As I write this, the coronavirus continues to dominate headlines with the situation changing every few hours. Every day we wonder whether things are going ahead or not, whether people will be able or willing to attend events or meetings, whether we ourselves want to go out and about and risk infection. Some of us have already had to self-isolate and there is a reasonable chance that we will all be doing it in due course.
This has affected – or will affect – people in a range of ways. For many it is a disaster; they are unable to earn and have limited resources to cope with an indefinite period spent in economic limbo. For others it’s a huge disappointment with holidays postponed, sporting fixtures played behind closed doors and long-laid plans up in the air. I know that for many there is considerable anxiety on our own or others’ behalf where underlying health conditions could make coronavirus very serious indeed.
However, I have to admit that there is also an interesting sense of freedom around at the moment. I think we secretly rather yearn for the world to be turned upside down - so long as there is no danger of running out of loo paper of course. Emergencies and national crises can strip our lives back to their essentials and throw our priorities into sharp relief. Why do we go to so many meetings? Why are we sitting on the tube at the same time every day? Why is there always such a long (and apparently never-ending) To Do list?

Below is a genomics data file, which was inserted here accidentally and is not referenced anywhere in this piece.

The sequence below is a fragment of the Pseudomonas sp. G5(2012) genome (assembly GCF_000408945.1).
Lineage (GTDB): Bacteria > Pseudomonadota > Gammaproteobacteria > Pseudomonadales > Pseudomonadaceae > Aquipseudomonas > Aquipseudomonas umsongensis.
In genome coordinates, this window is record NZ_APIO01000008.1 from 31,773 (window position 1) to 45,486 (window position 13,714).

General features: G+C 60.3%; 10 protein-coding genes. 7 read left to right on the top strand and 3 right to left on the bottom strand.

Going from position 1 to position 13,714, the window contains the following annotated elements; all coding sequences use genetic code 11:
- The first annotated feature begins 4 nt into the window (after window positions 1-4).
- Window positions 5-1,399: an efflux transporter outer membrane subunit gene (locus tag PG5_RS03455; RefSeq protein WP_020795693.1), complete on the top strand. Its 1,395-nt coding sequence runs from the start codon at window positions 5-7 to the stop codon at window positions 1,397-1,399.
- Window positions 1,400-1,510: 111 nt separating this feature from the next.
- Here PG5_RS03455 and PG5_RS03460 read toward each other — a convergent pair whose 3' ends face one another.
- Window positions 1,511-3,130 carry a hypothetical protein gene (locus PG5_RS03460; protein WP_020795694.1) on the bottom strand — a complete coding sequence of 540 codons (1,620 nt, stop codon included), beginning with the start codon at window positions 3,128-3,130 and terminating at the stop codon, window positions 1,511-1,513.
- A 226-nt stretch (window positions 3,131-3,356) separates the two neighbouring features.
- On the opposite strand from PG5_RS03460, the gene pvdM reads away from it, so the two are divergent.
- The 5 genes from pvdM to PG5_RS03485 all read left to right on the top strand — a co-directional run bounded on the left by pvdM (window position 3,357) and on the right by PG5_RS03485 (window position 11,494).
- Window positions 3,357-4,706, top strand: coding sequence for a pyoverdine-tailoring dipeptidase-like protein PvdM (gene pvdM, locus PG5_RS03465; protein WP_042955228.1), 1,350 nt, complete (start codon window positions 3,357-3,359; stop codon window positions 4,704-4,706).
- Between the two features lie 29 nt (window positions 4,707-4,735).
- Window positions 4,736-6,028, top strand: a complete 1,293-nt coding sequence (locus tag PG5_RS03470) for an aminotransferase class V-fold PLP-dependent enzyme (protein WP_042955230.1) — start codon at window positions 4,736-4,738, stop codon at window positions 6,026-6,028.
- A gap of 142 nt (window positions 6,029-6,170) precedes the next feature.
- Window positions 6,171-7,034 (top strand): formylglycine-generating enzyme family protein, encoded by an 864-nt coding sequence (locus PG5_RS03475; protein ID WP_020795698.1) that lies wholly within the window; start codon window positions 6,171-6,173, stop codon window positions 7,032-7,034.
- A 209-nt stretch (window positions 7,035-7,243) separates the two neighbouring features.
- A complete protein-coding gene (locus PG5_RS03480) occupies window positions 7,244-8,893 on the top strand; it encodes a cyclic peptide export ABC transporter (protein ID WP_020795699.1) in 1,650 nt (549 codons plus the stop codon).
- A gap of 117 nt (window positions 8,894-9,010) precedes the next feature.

If you are stuck at home, take the opportunity to have a good think about what you want from life and maybe use some of the time you are not in meetings or on the tube to good effect. This is a chance to reconnect with yourself, your family and those old ambitions. Once you’ve done that, here are my top suggestions for passing the time:
The Pluralists Club will keep going, sharing ideas, thoughts and opportunities either in person or virtually throughout this situation and doubtless through many more.